Max Richter’s Sleep Review

Max Richter's Sleep
Natalie John’s film follows acclaimed composer and musician Max Richter and his creative partner, artist and BAFTA-winning filmmaker Yulia Mahr, as they navigate an ambitious performance of his celebrated eight-hour ambient opus ‘Sleep’ at an open-air concert in Los Angeles.

by Kambole Campbell |
Published on
Release Date:

11 Sep 2020

Original Title:

Max Richter’s Sleep

It almost feels strange to say that a documentary about an ambient album designed to make you sleep is among the more arresting films of this year. Max Richter’s Sleep fascinates through its emulation of the album’s dreamy, wandering tones, the camera freely drifting over nature, the city, people connecting and lying in isolation, the imagery linked by dissolves. As he claims in the film, Richter intended the unprecedented, eight-hour long concerts (the main subject of the film) to be a sort of anthropological study, and director Natalie Johns reflects this by examining the audience as much as she does Richter. The ongoing ‘Sleep’ concerts were a peculiar project — set up with cots under the open night sky, audiences free to engage with the experience however they wanted. The album itself is a free-flowing and wondrous composition, an “eight-hour lullaby” that looks to experiment with how people interact with music in an unconscious or subconscious state.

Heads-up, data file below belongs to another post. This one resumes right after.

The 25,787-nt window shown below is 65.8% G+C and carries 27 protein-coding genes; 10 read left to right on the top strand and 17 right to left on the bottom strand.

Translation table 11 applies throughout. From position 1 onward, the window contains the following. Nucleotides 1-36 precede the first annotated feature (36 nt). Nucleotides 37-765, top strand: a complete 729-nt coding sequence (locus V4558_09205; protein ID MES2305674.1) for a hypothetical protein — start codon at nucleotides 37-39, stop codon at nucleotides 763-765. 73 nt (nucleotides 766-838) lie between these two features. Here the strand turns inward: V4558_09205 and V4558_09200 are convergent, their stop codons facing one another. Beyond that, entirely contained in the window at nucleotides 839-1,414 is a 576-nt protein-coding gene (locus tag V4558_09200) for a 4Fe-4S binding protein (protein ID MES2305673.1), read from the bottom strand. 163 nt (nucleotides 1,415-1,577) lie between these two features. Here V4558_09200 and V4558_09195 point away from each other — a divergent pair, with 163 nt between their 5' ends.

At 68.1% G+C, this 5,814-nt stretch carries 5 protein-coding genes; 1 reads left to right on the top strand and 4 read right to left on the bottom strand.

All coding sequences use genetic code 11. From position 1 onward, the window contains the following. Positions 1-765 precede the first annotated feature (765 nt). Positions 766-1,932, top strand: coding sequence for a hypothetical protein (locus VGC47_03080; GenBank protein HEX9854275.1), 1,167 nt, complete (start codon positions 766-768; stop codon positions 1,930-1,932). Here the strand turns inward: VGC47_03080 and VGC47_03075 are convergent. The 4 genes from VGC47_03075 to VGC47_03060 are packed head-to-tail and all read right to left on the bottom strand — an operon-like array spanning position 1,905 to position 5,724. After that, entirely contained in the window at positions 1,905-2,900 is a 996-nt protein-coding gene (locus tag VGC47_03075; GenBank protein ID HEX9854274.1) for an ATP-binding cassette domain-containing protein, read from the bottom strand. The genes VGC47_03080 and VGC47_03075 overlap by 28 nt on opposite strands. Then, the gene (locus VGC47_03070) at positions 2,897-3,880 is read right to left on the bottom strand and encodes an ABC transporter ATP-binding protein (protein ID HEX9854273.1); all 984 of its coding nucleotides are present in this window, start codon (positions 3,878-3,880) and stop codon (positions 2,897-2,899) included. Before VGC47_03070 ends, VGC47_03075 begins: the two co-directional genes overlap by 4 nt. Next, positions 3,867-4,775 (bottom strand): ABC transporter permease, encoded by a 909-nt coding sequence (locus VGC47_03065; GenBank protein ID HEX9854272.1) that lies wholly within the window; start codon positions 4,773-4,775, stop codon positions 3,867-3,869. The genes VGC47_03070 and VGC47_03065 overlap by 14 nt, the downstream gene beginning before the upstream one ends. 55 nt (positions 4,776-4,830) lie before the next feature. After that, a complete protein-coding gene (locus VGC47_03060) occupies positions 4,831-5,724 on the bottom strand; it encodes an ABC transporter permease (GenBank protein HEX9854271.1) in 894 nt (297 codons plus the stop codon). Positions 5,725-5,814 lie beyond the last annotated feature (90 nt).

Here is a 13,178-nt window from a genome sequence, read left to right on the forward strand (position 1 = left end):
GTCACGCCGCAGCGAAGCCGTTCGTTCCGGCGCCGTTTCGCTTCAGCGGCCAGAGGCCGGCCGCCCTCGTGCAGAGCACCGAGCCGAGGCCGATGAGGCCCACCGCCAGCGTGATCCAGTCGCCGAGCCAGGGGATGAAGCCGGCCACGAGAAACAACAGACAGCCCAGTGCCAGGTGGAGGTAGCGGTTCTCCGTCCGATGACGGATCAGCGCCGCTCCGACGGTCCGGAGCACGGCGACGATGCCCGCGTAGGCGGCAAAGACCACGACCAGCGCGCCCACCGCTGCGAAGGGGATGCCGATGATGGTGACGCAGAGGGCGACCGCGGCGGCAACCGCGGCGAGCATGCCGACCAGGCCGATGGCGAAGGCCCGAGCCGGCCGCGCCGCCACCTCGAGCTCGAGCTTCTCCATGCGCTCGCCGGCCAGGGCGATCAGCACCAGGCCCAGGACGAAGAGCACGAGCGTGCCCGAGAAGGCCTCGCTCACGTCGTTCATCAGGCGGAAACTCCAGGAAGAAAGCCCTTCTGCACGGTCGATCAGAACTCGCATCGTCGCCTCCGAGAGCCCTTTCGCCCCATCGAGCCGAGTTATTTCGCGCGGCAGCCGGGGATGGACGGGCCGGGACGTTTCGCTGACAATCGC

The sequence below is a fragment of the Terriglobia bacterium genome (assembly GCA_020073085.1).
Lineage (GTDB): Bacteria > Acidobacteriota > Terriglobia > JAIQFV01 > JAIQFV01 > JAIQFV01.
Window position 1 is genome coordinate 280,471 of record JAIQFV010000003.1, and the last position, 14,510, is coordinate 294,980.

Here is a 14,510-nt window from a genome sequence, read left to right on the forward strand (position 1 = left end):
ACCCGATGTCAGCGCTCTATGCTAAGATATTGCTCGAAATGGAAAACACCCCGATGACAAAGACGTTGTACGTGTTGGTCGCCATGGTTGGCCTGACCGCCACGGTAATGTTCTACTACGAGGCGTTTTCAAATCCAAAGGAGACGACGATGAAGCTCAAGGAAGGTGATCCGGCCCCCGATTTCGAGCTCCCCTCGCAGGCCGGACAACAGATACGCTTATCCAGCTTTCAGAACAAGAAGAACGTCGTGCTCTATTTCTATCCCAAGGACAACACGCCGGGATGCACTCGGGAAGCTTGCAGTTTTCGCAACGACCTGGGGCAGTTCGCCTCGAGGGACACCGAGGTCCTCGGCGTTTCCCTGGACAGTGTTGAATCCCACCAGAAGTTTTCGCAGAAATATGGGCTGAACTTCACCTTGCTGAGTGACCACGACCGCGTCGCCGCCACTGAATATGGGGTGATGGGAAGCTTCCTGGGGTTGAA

Richter makes for an appropriately relaxed but nonetheless interesting subject, one who is direct and unpretentious about his project. It’s also quite a personal portrait, discussing his family’s past financial struggles and the difficulty of balancing the needs of a family with a career that’s not always lucrative. That honesty demystifies the project, the portrait of Richter as a human fitting in with the humanist focus of ‘Sleep’. But director Natalie John doesn’t solely concentrate on the ideas and anecdotes of the musician; the film capitalises on Richter and his creative partner (and spouse), BAFTA-winning filmmaker Yulia Mahr’s, idea of the ‘Sleep’ project as a means to connect. She does this simply by expanding the scope of her interview subjects beyond those in Richter’s inner circle, looking at the feelings and then inner lives of the concertgoers as well. Such exploration, so much more than a document of the creation of a classical concert, will leave you wide awake.

There’s as much empathy and personal introspection as there is technical detail in Max Richter’s Sleep, and the result is genuinely blissful.
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